Whether to get even for poor service or to get their money’s worth for years of premiums paid, a troubling number of consumers fudge the numbers or add extra items on home or car insuranceclaims.
Experts say the insurance industry probably loses more money overall from fraud committed by normally law-abiding folks, not from organized criminal rings that perpetrate insurance fraud on a grand scale.
A recent survey by consulting company Accenture found that 38 percent of U.S. consumers overstated the value of their losses on their last home insurance claims, and 20 percent overstated the values on their last auto insurance claims.
Little lies add up
The FBI puts the annual cost of insurance fraud (excluding health insurance fraud) at $40 billion, which works out to $400 to $700 per year per family in extra cost.
“This is really about honest people subsidizing dishonest people,” says John Lucker, a principal at Deloitte Consulting LLP and leader of its Global Advanced Analytics & Modeling practice. He says 3 percent to 5 percent of every claim dollar is lost to “hard fraud” — the kind committed by organized crooks — while 5 to 25 percent of every claim dollar is lost to “soft fraud” like claims padding.
Hard fraud usually involves multiple people — crooked lawyers, shady doctors and scam artists — who work together, such as staging fake car accidents.
“When it’s discovered you can typically prove it,” Lucker says.
Soft fraud, he says, is tougher to nail down.
And it’s costly to investigate, says Dennis Jay, executive director of the Coalition Against Insurance Fraud in Washington, D.C.
“It’s a business decision for many insurers: Do you spend another $2,000 on an investigation into what may be an extra $500 on a claim? …. Many insurers don’t look at the soft-dollar losses as much as the hard losses.”
Insurance companies try not to be asleep at the wheel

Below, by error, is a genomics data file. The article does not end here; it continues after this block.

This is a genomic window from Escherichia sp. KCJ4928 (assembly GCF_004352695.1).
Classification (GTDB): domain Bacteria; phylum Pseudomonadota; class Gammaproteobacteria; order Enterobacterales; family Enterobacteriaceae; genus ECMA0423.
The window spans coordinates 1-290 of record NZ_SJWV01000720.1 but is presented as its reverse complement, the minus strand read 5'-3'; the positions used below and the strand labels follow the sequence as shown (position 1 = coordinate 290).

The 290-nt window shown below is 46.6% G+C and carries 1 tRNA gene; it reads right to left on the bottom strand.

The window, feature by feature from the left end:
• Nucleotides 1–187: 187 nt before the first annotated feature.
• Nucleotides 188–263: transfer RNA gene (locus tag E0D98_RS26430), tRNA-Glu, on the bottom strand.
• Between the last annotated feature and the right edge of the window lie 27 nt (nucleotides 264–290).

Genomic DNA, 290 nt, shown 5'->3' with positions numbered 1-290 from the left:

But that’s changing for two main reasons. One, insurance companies are taking a harder look at improving efficiency. Insurers make money on the returns from investing the premiums customers pay. With interest rates and investment yields down since the recession struck in 2008, they’re placing growing emphasis on controlling losses.
Two, with greater computer power and more data at their disposal than ever before, insurers have a keener ability to detect and fight fraud than a generation ago. A growing number of companies are using technology to sift through claims to find anomalies that may indicate fraud, Lucker says. The computer system may flag an unusually large claim for a particular type of household or circumstance, for instance.
A red flag doesn’t prove fraud, but it tells the insurance company which claims deserve extra attention.
Insurers “have to develop methods to tease out truth from fiction without wagging a finger in the face of a person,” Lucker says.
If your claim is flagged, an insurance company might require you to produce more detailed documentation to support a loss, for instance. Or it might initiate more contact with you throughout the claims process. That sort of enhanced attention can improve service as well as let you know the insurance company isn’t asleep at the wheel.
Angry about customer service
According to the Accenture report, 43 percent of U.S. consumers who admitted to claims padding said they did it because they received poor customer service.
Insurance companies need to explain how the claims process works, resolve claims as quickly as possible and be open to receiving information through whatever channels customers want to provide it, says Michael Costonis, a managing director in the insurance industry practice at Accenture.
“I think there has to be better education and outreach about what insurance is and does,” he adds.
A lot of people misunderstand what they’re paying for when they buy insurance, Lucker says. Many who pad claims think it’s OK to exaggerate so they can recover their deductible, particularly if they’ve paid their premiums on time for years and have never made a claim.
But even if you haven’t filed a claim, you’ve still “used” the insurance. The policy enabled you to hedge your risk, Lucker says. When you paid the premium, you purchased peace of mind.
Of U.S. consumers who admitted overstating claims, 38 percent said they did it because the premiums were too high, according to the Accenture report. Another 12 percent said they did it because they could get away with it, and 7 percent rationalized that everyone else does it.
Although a lot of people have gotten away with padding insurance claims, you might not.
“More companies are realizing it’s in their best interest to have good anti-fraud programs,” Jay says.
If the fraud is for a small amount, you may not be criminally prosecuted, but you could get hit with a hefty civil fine. Depending on state law, your entire claim might be denied — even the legitimate parts — and you’ll have a harder time getting insurance coverage in the future, Jay says.
“Even if you can get away with it, it’s not a good thing to do,” he says.